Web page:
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Golf can be a confusing sport for the uninitiated, with hundreds of rules, some of which may seem overly fussy or too far stuck with ‘tradition’.
And it seems that keeping on top of what golfers can and can’t do on the course is getting even tougher. In March 2018, the R&A and the USGA jointly released a new set of rules golfers should follow when playing from January 2019 onwards.
There are nearly 40 rule changes that have come into effect this year, but we’ve picked out 10 that you should really be aware off when you next tee off.
It can be frustrating and embarrassing if no matter what you do, every shot on a hole goes amiss. From finding every bunker on the fairway, to taking half-a-dozen putts to sink the ball, it can be excruciating for both the player and those watching. Thankfully, a new rule introduced means you are no longer required by the laws of golf to hole out at every single hole.
Now a “maximum score” can be applied to each hole on the course by the committee. This could be anything from a fixed number of strokes, to two times par, and will be known in advance. Therefore, reach that limit and you know longer have to continue to attempt to hole out.
If your tee shot or pitch manages to end up in the rough and is not obviously visible you may be required to search for it. However the time you have to locate your ball has now reduced. Players now have just three minutes to find a ball before it is declared ‘lost’. This means you now have two minutes less search time before having to play that penalty shot.
Once you have found your ball you also now have less time to actually take your shot. Although not enforceable by any penalty, the new rules recommend that players make each stroke in no more than 40 seconds. Prior to this rule change there was no recommended maximum shot time.
So you’ve found your ball, only it’s buried in the bunker and unplayable. Previously you would have no options other than attempting to play the ball out, or reverting back to where you played your last stroke (for a penalty, of course).
Now though, players are afforded some kind of respite. You may now take relief outside of the bunker ‘back on the line from the hole through where the ball was at rest’. Doing this will cost you two penalty strokes, but at least it means you’re out of the hazard, right?
When taking that relief the rules formerly stated that players must ‘stand erect, hold the ball at shoulder height and arm’s length’ and drop. In the latest rule change the ball no longer has to be dropped from such height. Instead, the ball must be dropped from knee height, giving players less chance of catching an unfortunate bounce or roll.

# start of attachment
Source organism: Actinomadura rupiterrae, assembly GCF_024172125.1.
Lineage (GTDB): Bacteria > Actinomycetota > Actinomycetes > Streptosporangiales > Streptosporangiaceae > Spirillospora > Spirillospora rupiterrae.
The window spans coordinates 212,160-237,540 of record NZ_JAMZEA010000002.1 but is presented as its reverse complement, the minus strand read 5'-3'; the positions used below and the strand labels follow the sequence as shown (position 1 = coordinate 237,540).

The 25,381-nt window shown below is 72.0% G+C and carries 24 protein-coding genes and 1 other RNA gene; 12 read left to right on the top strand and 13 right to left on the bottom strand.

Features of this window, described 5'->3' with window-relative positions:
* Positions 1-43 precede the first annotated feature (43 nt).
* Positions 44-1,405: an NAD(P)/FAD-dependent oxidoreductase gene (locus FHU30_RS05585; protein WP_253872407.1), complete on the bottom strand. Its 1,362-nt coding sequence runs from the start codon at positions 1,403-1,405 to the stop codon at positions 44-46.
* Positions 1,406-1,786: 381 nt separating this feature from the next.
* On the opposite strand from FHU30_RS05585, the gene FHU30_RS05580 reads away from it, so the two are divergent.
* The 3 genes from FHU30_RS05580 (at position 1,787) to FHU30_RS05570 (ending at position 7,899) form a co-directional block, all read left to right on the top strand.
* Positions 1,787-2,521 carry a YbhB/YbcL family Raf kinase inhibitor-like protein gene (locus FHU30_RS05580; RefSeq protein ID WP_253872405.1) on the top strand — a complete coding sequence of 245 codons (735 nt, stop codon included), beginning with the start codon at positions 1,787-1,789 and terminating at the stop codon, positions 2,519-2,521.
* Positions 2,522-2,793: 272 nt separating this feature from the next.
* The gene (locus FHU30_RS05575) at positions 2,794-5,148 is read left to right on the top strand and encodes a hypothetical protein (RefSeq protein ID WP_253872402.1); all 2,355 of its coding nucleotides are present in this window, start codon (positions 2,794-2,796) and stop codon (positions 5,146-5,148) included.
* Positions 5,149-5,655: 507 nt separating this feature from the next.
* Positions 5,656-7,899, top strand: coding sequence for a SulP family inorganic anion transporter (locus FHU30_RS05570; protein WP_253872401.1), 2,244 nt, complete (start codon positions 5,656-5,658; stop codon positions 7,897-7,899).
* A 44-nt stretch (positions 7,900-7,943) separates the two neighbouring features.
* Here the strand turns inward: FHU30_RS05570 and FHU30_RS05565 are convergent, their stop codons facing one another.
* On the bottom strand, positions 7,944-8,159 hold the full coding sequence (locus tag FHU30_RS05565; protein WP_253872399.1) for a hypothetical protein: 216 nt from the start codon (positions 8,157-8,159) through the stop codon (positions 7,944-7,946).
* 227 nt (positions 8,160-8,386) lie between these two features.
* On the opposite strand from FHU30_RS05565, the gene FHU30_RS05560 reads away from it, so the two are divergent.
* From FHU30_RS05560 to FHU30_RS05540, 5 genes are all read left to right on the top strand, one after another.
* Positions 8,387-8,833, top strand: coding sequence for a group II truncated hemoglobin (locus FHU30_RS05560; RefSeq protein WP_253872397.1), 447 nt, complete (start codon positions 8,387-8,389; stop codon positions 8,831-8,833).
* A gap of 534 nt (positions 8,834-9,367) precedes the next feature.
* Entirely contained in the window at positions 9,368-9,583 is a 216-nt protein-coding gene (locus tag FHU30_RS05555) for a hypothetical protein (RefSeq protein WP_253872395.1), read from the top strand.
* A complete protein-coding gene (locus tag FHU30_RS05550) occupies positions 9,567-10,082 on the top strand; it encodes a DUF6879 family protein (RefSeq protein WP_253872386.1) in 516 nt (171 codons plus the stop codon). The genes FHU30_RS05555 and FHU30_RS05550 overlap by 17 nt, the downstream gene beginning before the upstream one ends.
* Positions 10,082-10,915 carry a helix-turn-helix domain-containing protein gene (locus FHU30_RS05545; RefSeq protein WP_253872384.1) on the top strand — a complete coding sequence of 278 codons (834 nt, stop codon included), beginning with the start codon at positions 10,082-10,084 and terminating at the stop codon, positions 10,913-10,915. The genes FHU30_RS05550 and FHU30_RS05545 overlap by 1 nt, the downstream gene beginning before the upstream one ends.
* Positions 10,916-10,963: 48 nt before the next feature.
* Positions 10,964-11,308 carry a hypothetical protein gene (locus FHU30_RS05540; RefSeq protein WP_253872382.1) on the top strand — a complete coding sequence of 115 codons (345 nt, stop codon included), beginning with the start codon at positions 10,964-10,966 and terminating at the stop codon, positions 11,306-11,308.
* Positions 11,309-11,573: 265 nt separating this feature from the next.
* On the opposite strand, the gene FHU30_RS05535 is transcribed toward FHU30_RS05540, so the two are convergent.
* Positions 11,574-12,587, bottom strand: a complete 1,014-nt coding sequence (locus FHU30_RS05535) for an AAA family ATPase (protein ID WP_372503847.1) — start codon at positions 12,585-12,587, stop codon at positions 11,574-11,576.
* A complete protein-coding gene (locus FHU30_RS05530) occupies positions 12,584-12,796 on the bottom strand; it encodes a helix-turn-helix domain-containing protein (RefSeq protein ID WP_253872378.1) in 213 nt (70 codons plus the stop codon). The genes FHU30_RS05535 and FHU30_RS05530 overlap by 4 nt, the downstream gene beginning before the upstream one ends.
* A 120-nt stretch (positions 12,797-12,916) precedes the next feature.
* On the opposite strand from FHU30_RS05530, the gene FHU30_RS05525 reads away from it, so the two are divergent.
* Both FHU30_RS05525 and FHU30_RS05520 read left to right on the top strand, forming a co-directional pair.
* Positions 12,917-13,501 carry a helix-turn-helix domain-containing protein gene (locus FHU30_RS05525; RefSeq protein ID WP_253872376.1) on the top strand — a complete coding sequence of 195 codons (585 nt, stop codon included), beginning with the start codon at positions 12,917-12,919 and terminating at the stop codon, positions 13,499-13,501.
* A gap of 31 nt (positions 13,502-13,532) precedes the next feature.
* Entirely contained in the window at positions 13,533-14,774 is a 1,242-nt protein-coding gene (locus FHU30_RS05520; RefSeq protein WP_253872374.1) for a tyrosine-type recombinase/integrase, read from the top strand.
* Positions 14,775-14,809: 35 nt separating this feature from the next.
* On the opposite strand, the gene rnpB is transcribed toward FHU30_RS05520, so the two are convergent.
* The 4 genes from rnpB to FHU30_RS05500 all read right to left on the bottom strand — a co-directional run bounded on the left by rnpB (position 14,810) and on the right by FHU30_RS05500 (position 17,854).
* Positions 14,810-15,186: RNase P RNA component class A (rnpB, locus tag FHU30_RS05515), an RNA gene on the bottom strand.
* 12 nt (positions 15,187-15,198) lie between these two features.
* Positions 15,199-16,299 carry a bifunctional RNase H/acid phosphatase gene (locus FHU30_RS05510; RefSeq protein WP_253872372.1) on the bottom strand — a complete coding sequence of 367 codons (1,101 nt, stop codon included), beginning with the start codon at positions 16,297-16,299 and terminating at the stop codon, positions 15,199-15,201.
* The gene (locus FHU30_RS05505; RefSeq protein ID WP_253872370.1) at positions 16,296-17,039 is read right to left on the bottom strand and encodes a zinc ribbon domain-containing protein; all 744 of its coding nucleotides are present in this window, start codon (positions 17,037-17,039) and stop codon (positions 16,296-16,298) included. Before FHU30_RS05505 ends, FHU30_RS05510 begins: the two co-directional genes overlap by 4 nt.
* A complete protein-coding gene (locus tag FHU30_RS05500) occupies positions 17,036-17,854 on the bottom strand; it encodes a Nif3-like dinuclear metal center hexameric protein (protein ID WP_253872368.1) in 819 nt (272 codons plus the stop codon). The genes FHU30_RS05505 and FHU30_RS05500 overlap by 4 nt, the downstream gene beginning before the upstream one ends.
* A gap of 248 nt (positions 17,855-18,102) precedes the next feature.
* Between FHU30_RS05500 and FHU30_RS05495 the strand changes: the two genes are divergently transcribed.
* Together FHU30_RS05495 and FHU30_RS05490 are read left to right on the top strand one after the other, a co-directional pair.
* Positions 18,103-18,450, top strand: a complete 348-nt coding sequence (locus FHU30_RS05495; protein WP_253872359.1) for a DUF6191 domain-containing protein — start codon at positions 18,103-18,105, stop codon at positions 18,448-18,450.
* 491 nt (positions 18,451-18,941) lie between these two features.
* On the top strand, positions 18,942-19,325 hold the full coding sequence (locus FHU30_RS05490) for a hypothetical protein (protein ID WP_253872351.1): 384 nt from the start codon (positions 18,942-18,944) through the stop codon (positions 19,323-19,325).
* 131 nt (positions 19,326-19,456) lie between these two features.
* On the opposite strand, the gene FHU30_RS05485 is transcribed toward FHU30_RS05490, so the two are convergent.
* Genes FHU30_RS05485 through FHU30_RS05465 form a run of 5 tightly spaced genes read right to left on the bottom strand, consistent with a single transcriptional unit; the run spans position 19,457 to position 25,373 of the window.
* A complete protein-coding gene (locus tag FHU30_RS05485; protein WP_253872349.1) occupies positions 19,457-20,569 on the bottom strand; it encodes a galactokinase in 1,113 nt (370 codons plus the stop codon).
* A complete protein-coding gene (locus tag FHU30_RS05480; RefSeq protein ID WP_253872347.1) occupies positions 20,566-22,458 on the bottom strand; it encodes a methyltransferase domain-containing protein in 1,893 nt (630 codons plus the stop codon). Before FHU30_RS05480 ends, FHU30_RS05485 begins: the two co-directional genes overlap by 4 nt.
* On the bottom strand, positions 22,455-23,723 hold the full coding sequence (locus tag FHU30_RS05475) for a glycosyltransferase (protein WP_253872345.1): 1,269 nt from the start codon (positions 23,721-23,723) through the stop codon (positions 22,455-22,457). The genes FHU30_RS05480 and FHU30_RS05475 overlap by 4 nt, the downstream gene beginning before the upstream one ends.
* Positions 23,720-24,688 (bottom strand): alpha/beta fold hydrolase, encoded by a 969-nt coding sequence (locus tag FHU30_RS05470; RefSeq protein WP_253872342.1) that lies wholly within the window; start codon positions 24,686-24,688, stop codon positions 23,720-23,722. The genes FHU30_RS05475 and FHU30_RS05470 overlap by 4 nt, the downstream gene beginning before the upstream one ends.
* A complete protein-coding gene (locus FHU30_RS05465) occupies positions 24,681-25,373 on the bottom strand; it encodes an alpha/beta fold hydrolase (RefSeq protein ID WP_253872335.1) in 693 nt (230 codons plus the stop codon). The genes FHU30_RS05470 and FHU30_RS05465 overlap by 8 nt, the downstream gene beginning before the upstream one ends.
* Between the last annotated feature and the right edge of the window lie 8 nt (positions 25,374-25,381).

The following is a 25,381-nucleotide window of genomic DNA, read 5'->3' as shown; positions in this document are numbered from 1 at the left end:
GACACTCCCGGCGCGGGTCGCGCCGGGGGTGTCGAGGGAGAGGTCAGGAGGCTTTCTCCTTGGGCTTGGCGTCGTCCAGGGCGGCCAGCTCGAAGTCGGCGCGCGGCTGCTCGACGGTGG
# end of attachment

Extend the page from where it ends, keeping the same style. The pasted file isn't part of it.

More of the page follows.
A couple of the new rules of golf see changes made to the procedure surrounding damaged clubs. Previously the rules only gave allowances to clubs damaged in the ‘normal course of play’. This meant that if your iron was damaged whilst playing a shot you had the option to either continue using it or to replace it with another club.
Now though, the rules have changed, in both directions. Firstly, clubs can’t now be replaced in any situation unless the damage was not caused by the player in question. However with this alteration comes the rule that now states that ‘a player may keep using any damaged club, no matter the nature or cause of the damage, even if the player damaged it in anger’. How useful a bent four-iron is though, we’re not sure.
It’s something most golfers have accidentally done during a round, and now there are no penalties dished out for double-hits. Therefore if you unintentionally strike the ball twice during your stroke, you avoid the one-shot penalty that would have been handed out previously.
Are you a golfer that’s often underestimating the distance to the pin? Maybe you’re the opposite? The good news for you is that the new rule changes mean that distance-measuring devices (DMDs) are now allowed.
This means that, unless your club has local rules in place prohibiting these items, you can now play each shot knowing exactly how far you have to go to find the pin.
Previously after lifting and replacing a ball on the green, only for the wind to blow it to a new location, golfers were required to take their putt from that new spot. However, a new rule put in place means that means a ball must always be replaced on it’s original spot whether it is moved by the actions of the player, the wind or for another unexplained reason.
Putting with the flagstick in is now allowed. Before these rules came into force any player whose putt hits an unattended flagstick would face a two stroke penalty.
Now though, taking your long put with the flagstick still in situ is allowed, with no penalty given if your ball hits the stick.
As mentioned, these are not the only new golf rules introduced this year. You can view a summary of all 37 changes on the USGA website. And remember, ensuring you have sufficient golf insurance in place will also help if you fall foul to something other than the new rules on the course.